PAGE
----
TRIBUTES have been paid locally to the immensely “gifted and compassionate” comedian and former Farnham Grammar School and College student Jeremy Hardy after his death from cancer, aged 57.

Hardy, whose first big break on the stage came at the Redgrave Theatre in Farnham, was also a regular at the Maltings over the years – but is perhaps best known for his roles on BBC Radio 4 panel shows like The News Quiz and I’m Sorry I Haven’t A Clue.

His death was confirmed last Friday by his publicist Amanda Emery, who added in a statement he was with his wife and daughter when he died.

Born and raised in Farnborough, Hardy was the fifth and youngest child of rocket scientist Donald D Hardy.

He attended Farnham Grammar and Sixth Form College and studied modern history and politics at the University of Southampton before embarking on his stand-up career in the 1980s.

He went on to win the Perrier Comedy Award at the Edinburgh Festival Fringe in 1988 and best live act at the ITV Comedy Awards in 1991.

Hardy made his television debut in 1986 in comedy Now – Something Else, alongside impressionist Rory Bremner, and also appeared in an episode of BBC’s Blackadder Goes Forth in 1989. He would go on to present Top of the Pops in 1996, and in the same year teamed up with comedian Jack Dee to write Channel 4 sketch show Jack and Jeremy’s Real Lives. His latter TV roles included appearances on panel shows such as QI.

It was his radio work for which he will possibly be best remembered, however, having fronted Jeremy Hardy Speaks to the Nation, a series of comedy lectures for BBC Radio 4, from 1993, followed eventually by his long-standing roles on The News Quiz, I’m Sorry I Haven’t a Clue and countless other star turns on the airwaves.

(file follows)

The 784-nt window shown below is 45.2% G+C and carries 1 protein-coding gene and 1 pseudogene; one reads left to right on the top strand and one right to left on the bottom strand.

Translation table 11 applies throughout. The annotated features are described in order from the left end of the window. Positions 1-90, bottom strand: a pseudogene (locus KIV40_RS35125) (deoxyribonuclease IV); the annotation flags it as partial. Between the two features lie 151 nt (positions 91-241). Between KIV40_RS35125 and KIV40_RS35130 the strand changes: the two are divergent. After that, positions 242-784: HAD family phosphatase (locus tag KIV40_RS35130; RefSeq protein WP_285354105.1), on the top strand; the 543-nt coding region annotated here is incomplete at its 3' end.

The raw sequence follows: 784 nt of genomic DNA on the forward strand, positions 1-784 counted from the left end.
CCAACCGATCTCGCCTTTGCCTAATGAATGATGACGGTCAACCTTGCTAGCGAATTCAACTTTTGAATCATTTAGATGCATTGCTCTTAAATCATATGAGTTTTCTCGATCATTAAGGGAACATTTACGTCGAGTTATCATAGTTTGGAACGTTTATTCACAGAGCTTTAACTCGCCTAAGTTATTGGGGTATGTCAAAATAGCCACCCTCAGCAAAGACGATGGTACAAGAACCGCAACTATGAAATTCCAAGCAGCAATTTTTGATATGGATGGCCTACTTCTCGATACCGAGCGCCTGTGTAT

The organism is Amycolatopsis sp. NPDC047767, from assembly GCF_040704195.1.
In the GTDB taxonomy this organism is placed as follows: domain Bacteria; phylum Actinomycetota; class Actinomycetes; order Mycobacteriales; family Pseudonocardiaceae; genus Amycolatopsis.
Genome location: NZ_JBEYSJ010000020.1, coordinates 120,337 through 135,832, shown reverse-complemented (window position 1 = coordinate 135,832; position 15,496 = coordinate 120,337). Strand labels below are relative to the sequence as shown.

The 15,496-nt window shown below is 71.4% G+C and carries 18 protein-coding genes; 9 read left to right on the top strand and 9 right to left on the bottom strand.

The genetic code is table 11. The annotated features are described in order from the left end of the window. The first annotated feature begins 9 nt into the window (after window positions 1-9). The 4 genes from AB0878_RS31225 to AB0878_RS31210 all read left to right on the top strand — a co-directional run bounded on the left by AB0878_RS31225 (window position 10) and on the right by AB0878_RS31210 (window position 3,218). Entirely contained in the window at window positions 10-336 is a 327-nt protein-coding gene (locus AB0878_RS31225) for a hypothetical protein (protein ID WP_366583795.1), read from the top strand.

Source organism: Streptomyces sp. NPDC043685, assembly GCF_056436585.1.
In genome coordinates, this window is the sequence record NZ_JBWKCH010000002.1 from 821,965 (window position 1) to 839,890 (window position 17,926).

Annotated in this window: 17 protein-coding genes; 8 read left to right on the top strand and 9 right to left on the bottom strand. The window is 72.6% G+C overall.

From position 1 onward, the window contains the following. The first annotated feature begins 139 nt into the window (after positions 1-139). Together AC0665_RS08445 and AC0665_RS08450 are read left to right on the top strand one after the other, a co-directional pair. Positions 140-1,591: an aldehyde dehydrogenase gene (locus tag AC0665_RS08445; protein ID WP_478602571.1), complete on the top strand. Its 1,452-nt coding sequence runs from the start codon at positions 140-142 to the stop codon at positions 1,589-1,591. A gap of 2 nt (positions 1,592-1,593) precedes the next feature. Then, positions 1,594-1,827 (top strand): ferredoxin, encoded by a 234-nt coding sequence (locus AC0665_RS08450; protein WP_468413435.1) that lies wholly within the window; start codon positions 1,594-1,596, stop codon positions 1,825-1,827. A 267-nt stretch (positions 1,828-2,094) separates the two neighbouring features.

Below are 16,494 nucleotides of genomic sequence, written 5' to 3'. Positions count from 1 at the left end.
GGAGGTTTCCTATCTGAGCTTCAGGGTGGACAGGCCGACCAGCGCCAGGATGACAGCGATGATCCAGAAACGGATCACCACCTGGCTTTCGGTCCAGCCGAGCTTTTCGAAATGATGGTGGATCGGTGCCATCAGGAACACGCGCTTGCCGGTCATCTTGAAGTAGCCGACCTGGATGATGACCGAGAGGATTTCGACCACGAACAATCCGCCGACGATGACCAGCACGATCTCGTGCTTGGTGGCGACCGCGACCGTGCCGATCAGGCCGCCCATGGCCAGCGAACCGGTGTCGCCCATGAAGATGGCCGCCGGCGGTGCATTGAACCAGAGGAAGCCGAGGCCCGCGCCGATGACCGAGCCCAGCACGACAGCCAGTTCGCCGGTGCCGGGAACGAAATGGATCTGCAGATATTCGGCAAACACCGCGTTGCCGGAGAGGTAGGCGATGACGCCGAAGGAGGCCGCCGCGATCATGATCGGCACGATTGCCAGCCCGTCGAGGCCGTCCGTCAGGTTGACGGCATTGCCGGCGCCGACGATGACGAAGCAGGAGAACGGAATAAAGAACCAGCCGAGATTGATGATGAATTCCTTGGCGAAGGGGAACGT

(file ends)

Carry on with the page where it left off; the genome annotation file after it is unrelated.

An outspoken critic of Waverley Borough Council’s decision to close the Redgrave in East Street, he recounted his early studies, and first adventures on stage, in the town when pledging his support for the Farnham Theatre Association’s campaign to save the theatre in 2011.

Hardy wrote: “I went to Farnham College, starting when it was still the boys’ grammar. I also went to a theatre-in-education workshop called Saturday Mornings at the Redgrave Theatre (SMART), run by the actor and writer Peter Corey. We did two live shows. So my first appearances in a theatre were at the Redgrave. I also did shows there professionally in the 80s. It’s a great space.

“This year I had a book out in which I wrote about the theatre in a chapter on Farnham. I was a keen teenage theatre goer and went to see everything the theatre produced for a number of years.

“It’s ludicrous a wealthy town like Farnham can’t sustain a medium-sized theatre, especially with the potential to forge links with the sixth form college and the art school (now the UCA).”

Reacting to news of his death, Farnham Theatre Association (FTA) chairman Anne Cooper told the Herald: “Having just heard of the death of Jeremy Hardy, on behalf of the FTA, I would like to express our sadness at the loss of such a gifted and compassionate comedian.”

Jemma Redgrave, the grand-daughter of Sir Michael Redgrave after whom the theatre is named, added: “Devastated. Just heard Jeremy Hardy has died so so young. A warm, kind, generous, brilliantly funny man. Huge love to his family.”

Actor Stephen Mangan, whose first stage role was also at the Redgrave, responded to the news on Twitter: “Oh no. Funny, funny man. And a big hearted man. Plenty of righteous indignation in there too. This is so sad.”

Hardy performed at the Farnham Maltings on at least three occasions, in 2011, 2013 and 2015, and was scheduled to perform again at the venue in November but the show was pulled.

The Maltings also tweeted in response to Hardy’s death: “It’s been a sad morning hearing about the passing of a man who gave Farnham so many happy memories. Rest in peace, Jeremy Hardy.”

Andy Hibberd, owner of 101 Collectors Records in West Street, also tweeted: “This is the most dreadful news. Rest in peace you wonderful, funny man. #RIPJeremyHardy”.

Announcing his death, Hardy’s publicist Ms Emery continued: “He retained to the end the principles that guided his life; trying to make the world more humane, and to be wonderfully funny.

“He will be enormously missed by so many, who were inspired by him and who laughed with him.”

BBC Radio 4 also expressed sadness at the loss of “one of the funniest people around”.